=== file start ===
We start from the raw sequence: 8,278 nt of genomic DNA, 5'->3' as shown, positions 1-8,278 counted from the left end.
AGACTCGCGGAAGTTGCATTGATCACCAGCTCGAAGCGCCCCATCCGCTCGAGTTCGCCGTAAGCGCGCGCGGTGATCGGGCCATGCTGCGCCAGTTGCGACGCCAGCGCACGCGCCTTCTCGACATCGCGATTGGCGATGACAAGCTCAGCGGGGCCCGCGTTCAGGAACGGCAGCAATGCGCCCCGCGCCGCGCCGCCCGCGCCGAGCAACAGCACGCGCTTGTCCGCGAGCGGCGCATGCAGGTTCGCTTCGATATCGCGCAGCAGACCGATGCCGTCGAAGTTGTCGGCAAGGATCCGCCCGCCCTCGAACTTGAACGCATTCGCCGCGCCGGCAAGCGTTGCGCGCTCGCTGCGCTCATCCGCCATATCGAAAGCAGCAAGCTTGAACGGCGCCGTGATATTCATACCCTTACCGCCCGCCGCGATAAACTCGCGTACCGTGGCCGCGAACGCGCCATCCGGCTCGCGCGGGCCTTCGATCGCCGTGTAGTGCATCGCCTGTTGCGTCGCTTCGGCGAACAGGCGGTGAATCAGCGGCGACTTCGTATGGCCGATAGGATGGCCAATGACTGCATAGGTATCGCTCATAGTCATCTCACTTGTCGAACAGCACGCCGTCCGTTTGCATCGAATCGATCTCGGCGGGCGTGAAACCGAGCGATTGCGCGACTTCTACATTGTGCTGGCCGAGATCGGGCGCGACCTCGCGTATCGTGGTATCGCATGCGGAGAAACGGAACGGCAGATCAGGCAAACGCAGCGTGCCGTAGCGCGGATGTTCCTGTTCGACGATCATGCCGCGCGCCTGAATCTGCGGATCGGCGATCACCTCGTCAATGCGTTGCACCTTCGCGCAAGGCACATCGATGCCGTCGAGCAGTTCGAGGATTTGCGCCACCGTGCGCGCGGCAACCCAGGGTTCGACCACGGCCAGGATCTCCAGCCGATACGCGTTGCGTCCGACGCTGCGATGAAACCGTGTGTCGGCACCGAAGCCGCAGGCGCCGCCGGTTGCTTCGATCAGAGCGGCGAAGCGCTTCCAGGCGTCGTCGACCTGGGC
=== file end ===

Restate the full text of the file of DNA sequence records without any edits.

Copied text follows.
We start from the raw sequence: 8,278 nt of genomic DNA, 5'->3' as shown, positions 1-8,278 counted from the left end.
AGACTCGCGGAAGTTGCATTGATCACCAGCTCGAAGCGCCCCATCCGCTCGAGTTCGCCGTAAGCGCGCGCGGTGATCGGGCCATGCTGCGCCAGTTGCGACGCCAGCGCACGCGCCTTCTCGACATCGCGATTGGCGATGACAAGCTCAGCGGGGCCCGCGTTCAGGAACGGCAGCAATGCGCCCCGCGCCGCGCCGCCCGCGCCGAGCAACAGCACGCGCTTGTCCGCGAGCGGCGCATGCAGGTTCGCTTCGATATCGCGCAGCAGACCGATGCCGTCGAAGTTGTCGGCAAGGATCCGCCCGCCCTCGAACTTGAACGCATTCGCCGCGCCGGCAAGCGTTGCGCGCTCGCTGCGCTCATCCGCCATATCGAAAGCAGCAAGCTTGAACGGCGCCGTGATATTCATACCCTTACCGCCCGCCGCGATAAACTCGCGTACCGTGGCCGCGAACGCGCCATCCGGCTCGCGCGGGCCTTCGATCGCCGTGTAGTGCATCGCCTGTTGCGTCGCTTCGGCGAACAGGCGGTGAATCAGCGGCGACTTCGTATGGCCGATAGGATGGCCAATGACTGCATAGGTATCGCTCATAGTCATCTCACTTGTCGAACAGCACGCCGTCCGTTTGCATCGAATCGATCTCGGCGGGCGTGAAACCGAGCGATTGCGCGACTTCTACATTGTGCTGGCCGAGATCGGGCGCGACCTCGCGTATCGTGGTATCGCATGCGGAGAAACGGAACGGCAGATCAGGCAAACGCAGCGTGCCGTAGCGCGGATGTTCCTGTTCGACGATCATGCCGCGCGCCTGAATCTGCGGATCGGCGATCACCTCGTCAATGCGTTGCACCTTCGCGCAAGGCACATCGATGCCGTCGAGCAGTTCGAGGATTTGCGCCACCGTGCGCGCGGCAACCCAGGGTTCGACCACGGCCAGGATCTCCAGCCGATACGCGTTGCGTCCGACGCTGCGATGAAACCGTGTGTCGGCACCGAAGCCGCAGGCGCCGCCGGTTGCTTCGATCAGAGCGGCGAAGCGCTTCCAGGCGTCGTCGACCTGGGC